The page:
Parents may be uncomfortable initiating “the sex talk,” but whether they want to or not, parents teach their kids about sex and sexuality. Kids learn early what a sexual relationship looks like.
Broaching the topic of sex can be awkward. Parents may not know how to approach the topic in an age-appropriate way, they may be uncomfortable with their own sexuality, or they may fear “planting information” in childrens’ minds.
Parental influence is essential to sexual understanding, yet parents’ approaches, attitudes and beliefs in teaching their children are still tentative. The way a parent touches a child, the language a parent uses to talk about sexuality, the way parents express their own sexuality, and the way parents handle children’s questions all influence a child’s sexual development.
We are researchers of intimate relationship education. We recently learned through surveying college students that very few learned about sex from their parents, but those who did reported a more positive learning experience than from any other source, such as peers, the media and religious education.
The facts of modern life
Children are exposed to advertising when they’re as young as six months old—even babies recognize business logos. Researcher and media activist Jean Kilbourne, internationally recognized for her work on the image of women in advertising, has said that “Nowhere is sex more trivialized than in pornography, media and advertising.” Distorted images leave youth with unrealistic expectations about normal relationships.
Long before the social media age, a 2000 study found that teenagers see 143 incidents of sexual behavior on network television at prime time each week; few represented safe and healthy sexual relationships. The media tend to glamorize, degrade and exploit sexuality and intimate relationships. Media also model promiscuity and objectification of women and characterize aggressive behaviors as normal in intimate relationships. Violence and abuse are the chilling but logical result of female objectification.
While there is no consensus as to a critical level of communication, we do know that some accurate, reliable information about sex reduces risky behaviors. If parents are uncomfortable dealing with sexual issues, those messages are passed to their children. Parents who can talk with their children about sex can positively influence their children’s sexual behaviors.
Can’t someone else do this for me?
Sex education in schools may provide children with information about sex, but parents’ opinions are sometimes at odds with what teachers present; some advocate for abstinence-only education, while others might prefer comprehensive sex education. The National Education Association developed the National Sexual Health Standards for sex education in schools, including age-appropriate suggestions for curricula.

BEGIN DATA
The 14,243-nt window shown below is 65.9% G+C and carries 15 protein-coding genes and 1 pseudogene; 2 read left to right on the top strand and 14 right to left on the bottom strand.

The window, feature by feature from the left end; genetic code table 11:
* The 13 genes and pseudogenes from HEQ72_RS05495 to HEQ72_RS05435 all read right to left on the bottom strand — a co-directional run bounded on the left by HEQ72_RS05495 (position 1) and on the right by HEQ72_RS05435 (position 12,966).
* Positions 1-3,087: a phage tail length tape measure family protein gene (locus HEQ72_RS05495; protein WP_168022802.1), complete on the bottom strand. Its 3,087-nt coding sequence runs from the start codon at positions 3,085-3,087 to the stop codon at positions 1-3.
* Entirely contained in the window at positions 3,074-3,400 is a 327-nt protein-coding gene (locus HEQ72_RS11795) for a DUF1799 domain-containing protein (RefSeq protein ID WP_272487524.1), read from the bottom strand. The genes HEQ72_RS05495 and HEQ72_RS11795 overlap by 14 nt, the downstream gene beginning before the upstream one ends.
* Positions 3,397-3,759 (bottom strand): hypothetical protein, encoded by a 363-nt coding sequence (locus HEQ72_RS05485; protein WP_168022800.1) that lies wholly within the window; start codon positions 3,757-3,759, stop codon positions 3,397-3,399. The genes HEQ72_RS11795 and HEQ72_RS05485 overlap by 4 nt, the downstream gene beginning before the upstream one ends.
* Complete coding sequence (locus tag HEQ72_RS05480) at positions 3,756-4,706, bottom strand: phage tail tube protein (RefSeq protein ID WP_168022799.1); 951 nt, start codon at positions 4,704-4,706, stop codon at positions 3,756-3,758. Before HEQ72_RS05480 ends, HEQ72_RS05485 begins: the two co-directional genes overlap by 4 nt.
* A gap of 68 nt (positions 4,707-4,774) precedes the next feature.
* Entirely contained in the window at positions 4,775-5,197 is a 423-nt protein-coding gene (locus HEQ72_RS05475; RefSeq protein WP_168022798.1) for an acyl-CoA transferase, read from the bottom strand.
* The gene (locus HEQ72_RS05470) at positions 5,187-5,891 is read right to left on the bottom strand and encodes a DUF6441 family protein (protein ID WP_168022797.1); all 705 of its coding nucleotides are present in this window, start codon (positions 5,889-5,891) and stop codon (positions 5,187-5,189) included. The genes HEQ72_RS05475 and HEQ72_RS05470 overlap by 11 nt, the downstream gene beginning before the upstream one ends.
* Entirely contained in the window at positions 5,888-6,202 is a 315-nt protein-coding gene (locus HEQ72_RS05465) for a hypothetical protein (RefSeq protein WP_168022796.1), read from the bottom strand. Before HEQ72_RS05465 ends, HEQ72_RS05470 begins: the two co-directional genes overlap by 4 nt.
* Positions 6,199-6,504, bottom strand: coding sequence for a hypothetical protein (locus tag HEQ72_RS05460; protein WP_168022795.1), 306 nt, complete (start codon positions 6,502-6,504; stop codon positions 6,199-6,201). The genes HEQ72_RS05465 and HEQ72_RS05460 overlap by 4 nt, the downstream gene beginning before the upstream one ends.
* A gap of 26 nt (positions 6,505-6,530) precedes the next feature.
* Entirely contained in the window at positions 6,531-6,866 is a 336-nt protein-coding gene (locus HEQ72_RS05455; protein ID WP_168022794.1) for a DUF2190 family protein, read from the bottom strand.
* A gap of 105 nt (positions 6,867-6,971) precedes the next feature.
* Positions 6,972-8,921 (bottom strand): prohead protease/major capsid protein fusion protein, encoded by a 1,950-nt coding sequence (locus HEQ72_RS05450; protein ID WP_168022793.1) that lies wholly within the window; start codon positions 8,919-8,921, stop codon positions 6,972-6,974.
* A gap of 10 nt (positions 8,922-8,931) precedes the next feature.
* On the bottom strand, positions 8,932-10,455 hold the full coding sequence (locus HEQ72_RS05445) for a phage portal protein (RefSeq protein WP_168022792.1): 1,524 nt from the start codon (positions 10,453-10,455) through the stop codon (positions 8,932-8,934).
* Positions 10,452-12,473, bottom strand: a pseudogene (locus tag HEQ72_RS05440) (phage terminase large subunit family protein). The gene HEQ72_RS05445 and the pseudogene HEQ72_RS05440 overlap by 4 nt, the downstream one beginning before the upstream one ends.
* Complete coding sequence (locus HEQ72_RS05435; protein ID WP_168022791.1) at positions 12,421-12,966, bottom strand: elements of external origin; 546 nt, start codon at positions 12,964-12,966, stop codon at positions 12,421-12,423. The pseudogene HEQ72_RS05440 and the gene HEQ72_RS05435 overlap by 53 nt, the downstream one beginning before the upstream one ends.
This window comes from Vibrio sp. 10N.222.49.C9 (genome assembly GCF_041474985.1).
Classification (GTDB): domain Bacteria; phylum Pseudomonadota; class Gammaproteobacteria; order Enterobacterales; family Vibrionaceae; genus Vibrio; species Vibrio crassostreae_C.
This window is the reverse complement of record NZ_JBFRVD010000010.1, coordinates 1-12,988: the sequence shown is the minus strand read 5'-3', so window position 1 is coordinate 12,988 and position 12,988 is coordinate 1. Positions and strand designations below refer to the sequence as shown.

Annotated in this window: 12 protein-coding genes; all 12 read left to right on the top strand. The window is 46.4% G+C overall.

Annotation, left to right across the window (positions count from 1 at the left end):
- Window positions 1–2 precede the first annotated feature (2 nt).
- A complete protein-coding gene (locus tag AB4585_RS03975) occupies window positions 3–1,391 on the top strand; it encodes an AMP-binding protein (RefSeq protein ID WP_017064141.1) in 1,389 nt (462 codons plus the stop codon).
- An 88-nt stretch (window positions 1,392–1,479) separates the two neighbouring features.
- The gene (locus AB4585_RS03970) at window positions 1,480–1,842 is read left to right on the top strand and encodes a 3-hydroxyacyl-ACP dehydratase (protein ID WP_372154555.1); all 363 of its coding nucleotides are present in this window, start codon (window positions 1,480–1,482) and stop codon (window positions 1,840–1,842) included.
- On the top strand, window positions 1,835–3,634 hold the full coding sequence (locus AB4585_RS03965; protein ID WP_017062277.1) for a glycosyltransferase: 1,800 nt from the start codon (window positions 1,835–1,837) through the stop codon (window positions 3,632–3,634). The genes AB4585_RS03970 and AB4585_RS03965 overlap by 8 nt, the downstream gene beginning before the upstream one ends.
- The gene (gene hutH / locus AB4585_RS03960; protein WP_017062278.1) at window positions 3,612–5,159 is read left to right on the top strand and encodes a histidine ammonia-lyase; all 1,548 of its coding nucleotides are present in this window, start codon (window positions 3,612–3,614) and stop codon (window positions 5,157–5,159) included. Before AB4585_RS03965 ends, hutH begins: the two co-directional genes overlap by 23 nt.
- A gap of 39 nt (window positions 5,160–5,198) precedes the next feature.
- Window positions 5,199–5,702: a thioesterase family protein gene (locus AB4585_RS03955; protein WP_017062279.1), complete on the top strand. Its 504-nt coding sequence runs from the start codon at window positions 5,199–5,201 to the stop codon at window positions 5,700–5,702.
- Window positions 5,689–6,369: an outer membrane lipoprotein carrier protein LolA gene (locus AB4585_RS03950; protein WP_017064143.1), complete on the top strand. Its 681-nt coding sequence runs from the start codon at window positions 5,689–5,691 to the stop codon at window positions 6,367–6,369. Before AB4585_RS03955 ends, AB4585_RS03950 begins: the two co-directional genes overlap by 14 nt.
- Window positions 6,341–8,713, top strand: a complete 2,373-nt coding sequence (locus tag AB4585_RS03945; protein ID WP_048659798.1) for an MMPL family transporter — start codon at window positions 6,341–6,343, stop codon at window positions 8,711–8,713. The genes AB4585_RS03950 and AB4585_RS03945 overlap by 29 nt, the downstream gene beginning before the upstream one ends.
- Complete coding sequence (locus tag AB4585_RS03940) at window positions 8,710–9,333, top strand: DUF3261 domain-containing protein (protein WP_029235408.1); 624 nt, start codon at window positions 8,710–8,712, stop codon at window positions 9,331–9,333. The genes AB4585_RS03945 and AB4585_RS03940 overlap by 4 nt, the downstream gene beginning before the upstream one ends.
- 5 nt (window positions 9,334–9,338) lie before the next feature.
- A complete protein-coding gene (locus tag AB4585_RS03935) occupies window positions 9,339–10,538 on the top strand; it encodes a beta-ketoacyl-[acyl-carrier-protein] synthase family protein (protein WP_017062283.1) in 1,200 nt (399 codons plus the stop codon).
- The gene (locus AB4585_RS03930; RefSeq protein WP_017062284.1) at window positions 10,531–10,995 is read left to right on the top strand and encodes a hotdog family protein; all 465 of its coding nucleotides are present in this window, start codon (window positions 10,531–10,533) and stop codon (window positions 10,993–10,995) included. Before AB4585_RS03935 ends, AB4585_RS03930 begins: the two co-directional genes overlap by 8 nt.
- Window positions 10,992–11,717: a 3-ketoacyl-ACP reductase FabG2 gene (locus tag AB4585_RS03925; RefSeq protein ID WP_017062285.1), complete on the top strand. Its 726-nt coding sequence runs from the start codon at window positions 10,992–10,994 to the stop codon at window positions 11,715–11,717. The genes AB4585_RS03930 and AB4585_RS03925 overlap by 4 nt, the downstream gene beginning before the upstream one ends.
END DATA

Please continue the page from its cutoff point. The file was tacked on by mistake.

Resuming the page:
Children often receive contradictory information between their secular and religious educations, leaving them to question what to believe about sex and sometimes confusing them more. Open and honest communication about sex in families can help kids make sense of the mixed messages.
Parents remain the primary influences on sexual development in childhood, with siblings and sex education as close followers. During late childhood, a more powerful force—peer relationships—takes over parental influences that are vague or too late in their delivery.
Engaging in difficult conversations establishes trust and primes children to approach parents with future life challenges. Information about sex is best received from parents regardless of the possibly inadequate delivery. Parents are strong rivals of other information sources. Teaching about sex early and often contributes to a healthy sexual self-esteem. Parents may instill a realistic understanding of what constitutes a healthy intimate relationship.
So how do you do it? There is no perfect way to start the conversation, but we suggest a few ways here that may inspire parents to initiate conversations about sex, and through trial and error, develop creative ways of continuing the conversations, early and often.
Several age-appropriate books are available that teach about reproduction in all life forms—“It’s Not the Stork,” “How to Talk to Your Kids About Sex” and “Amazing You!: Getting Smart About Your Body Parts”.
Watch TV with children. Movies can provide opportunities to ask questions and spark conversation with kids about healthy relationships and sexuality in the context of relatable characters.
Demonstrate openness and honesty about values and encourage curiosity.
Allow conversation to emerge around sexuality at home—other people having children, animals reproducing or anatomically correct names for body parts.
Access sex education materials such as the National Sexual Health Standards.
The goal is to support children in developing healthy intimate relationships. Seek support in dealing with concerns about sex and sexuality. Break the cycle of silence that is commonplace in many homes around sex and sexuality. Parents are in a position to advocate for sexual health by communicating about sex with their children, early and often.